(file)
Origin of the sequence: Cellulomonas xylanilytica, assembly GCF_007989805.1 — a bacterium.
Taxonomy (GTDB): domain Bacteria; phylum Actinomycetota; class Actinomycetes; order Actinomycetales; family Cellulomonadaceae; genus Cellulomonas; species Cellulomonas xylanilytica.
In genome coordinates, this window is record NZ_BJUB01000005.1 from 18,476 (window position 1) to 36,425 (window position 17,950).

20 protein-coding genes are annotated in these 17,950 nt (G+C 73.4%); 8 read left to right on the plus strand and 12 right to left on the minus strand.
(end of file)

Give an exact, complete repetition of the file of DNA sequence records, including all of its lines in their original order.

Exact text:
Origin of the sequence: Cellulomonas xylanilytica, assembly GCF_007989805.1 — a bacterium.
Taxonomy (GTDB): domain Bacteria; phylum Actinomycetota; class Actinomycetes; order Actinomycetales; family Cellulomonadaceae; genus Cellulomonas; species Cellulomonas xylanilytica.
In genome coordinates, this window is record NZ_BJUB01000005.1 from 18,476 (window position 1) to 36,425 (window position 17,950).

20 protein-coding genes are annotated in these 17,950 nt (G+C 73.4%); 8 read left to right on the plus strand and 12 right to left on the minus strand.